Questioning Techniques

The relationship between critical thinking and questioning

In reply to Doug’s question “What is the relationship between critical thinking and questioning?, I want to present this article entitled “The Role of Questions in Teaching, Thinking and Learning”. According to the author of this article, only questions can “engage thinking” therefore answers shouldn’t be taught separate from questions. In other words, instead of “feeding students endless content to remember (that is, declarative sentences to remember)” we should ask them questions. “Students need questions to turn on their intellectual engines and they need to generate questions from our questions to get their thinking to go somewhere.”

The author lists different types of questions (it would have been interested to get some examples with these categories of questions) and, for each of them, he explains what kind of thinking it triggers. Here are some examples:

  • Question of purpose force us to define our task.
  • Questions of interpretation force us to examine how we are organizing or giving meaning to information.
  • Questions of point of view force us to examine our point of view and to consider other relevant points of view.

I think it is interesting to keep in mind the different types of questions listed and to be aware of what” kind of thinking” we are trying to trigger every time we ask a question. Maybe we are more or less aware of it.

“Are There Any Questions?”

I think I could qualify this question, that we probably all ask, as a “dead question” according to the author’s classification of questions. In other words, it doesn’t trigger any thinking.

I think that by asking this question we are checking if somebody didn’t understand something among everything we just presented. That implies that we believe that we have presented all the information but maybe some students didn’t get it. Maybe a better way to check if what we said was understood would be to ask a question about the topic that we just presented. What would be even better would be to ask a question that would engage the students to go further in their thinking about the topic. By “further” I mean further than what we just presented which implies that we didn’t present everthing. by leaving some space to questions we trigger their curiosity and thus their thinking.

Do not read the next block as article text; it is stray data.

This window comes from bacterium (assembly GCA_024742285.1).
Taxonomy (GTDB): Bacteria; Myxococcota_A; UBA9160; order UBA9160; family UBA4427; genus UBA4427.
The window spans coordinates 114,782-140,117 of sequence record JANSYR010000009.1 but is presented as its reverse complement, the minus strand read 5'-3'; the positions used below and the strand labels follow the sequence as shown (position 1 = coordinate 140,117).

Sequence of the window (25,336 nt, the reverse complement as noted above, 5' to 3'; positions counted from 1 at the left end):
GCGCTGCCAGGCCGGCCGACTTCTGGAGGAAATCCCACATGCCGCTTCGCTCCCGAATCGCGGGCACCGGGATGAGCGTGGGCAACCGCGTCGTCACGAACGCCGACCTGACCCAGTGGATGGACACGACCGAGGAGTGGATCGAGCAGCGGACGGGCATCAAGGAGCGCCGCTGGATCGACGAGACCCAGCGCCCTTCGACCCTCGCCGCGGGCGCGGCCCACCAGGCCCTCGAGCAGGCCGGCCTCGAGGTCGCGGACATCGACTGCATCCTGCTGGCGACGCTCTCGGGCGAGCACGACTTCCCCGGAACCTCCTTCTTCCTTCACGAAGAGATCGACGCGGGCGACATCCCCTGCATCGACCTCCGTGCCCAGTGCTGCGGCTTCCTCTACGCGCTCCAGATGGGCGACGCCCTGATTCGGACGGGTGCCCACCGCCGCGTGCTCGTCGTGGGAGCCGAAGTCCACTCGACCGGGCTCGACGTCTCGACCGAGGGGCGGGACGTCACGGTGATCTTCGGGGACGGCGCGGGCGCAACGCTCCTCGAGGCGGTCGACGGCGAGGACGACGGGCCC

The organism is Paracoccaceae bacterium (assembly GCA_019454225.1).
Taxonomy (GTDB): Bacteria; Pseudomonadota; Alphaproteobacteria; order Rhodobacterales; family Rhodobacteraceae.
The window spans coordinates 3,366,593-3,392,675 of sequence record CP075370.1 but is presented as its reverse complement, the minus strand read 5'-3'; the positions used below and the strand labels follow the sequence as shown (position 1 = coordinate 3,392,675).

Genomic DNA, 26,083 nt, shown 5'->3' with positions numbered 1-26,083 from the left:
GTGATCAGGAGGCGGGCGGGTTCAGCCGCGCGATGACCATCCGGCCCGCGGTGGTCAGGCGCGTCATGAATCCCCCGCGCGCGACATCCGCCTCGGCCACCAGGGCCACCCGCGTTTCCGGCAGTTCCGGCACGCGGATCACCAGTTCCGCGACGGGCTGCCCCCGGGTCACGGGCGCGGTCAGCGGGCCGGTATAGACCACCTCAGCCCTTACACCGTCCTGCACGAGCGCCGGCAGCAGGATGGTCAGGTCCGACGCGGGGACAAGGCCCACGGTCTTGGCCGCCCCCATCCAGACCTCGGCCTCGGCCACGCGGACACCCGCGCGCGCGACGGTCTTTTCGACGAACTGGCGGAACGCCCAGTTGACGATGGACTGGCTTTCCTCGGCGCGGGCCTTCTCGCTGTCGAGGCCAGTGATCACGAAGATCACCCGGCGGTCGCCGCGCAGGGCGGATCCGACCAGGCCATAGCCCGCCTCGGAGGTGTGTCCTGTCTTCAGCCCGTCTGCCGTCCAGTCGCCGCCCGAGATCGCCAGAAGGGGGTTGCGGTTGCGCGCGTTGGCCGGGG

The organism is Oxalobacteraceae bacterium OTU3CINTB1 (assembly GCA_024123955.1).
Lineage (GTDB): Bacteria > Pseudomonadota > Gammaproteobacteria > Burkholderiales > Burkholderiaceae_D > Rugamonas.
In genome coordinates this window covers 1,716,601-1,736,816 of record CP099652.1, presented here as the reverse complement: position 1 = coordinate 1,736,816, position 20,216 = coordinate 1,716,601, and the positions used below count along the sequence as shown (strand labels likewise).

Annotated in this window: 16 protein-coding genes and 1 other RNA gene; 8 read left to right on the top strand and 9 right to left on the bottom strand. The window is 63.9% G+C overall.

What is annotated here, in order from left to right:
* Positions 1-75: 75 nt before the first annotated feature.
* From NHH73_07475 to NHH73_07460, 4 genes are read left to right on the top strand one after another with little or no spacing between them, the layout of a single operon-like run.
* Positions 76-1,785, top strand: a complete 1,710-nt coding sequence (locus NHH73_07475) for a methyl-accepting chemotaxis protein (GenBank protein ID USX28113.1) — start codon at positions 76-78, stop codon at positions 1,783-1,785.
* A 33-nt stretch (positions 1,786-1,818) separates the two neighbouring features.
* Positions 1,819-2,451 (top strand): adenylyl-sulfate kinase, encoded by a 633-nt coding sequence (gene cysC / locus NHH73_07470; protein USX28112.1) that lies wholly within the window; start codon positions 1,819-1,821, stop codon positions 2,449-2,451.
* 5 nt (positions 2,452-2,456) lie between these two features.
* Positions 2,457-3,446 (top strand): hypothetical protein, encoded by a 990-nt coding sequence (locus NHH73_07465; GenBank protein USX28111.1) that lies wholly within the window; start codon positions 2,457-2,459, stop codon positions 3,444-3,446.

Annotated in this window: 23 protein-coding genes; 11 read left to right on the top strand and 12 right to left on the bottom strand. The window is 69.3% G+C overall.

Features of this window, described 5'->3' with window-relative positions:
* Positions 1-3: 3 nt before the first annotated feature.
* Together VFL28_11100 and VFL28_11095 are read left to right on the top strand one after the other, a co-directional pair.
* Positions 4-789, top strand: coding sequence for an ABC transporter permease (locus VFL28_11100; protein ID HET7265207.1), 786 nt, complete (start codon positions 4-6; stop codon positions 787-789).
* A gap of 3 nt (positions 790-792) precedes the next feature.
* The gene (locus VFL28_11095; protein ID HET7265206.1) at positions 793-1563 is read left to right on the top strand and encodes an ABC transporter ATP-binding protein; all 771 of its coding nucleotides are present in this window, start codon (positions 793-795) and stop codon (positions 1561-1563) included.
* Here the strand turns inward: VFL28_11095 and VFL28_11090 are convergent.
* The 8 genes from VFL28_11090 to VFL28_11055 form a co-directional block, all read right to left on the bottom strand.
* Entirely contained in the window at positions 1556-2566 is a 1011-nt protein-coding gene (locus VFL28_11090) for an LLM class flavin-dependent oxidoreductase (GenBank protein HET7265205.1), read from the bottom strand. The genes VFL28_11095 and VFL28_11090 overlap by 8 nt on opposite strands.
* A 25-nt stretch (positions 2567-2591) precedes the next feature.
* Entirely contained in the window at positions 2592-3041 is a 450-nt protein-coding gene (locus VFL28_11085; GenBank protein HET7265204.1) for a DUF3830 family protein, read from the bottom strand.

Or maybe instead of presenting a topic, we should just ask a question! (this is what we do with a pre-assessment I suppose). This idea is what is basically presented in the article Inquiry Based Learning.

Essential Questions

An essential question:

  • provokes deep thought.
  • solicits information-gathering and evaluation of data.
  • results in an original answer.
  • helps students conduct problem-related research.
  • makes students produce original ideas rather than predetermined answers.
  • may not have an answer.
  • encourages critical thinking not just memorization of facts.

Further looking into the topic I found that – Essential Questions are found at the top of Bloom’s Taxonomy (Bloom, 1954).

They require readers to:

  • EVALUATE (make a thoughtful choice between options, with the choice based upon clearly stated criteria)
  • SYNTHESIZE (invent a new or different version)
  • ANALYZE (develop a thorough and complex understanding through skillful questioning)

Links

Essential Questions

Writing Essental Questions

ESSENTIAL QUESTIONS in TEACHING AND LEARNING

Socratic Questions

The key to distinguishing Socratic questioning from questioning per se, is that Socratic questioning is systematic, disciplined and deep, and usually focuses on foundational concepts, principles, theories, issues or problems.” (Linda Elder, R. P. (2007). The Thinkers Guide to the Art of Questioning. Foundation for Critical Thinking.)

Only when an answer generates a further question does thought continue its life.

How to Use the Socratic Method in the Classroom

 

 

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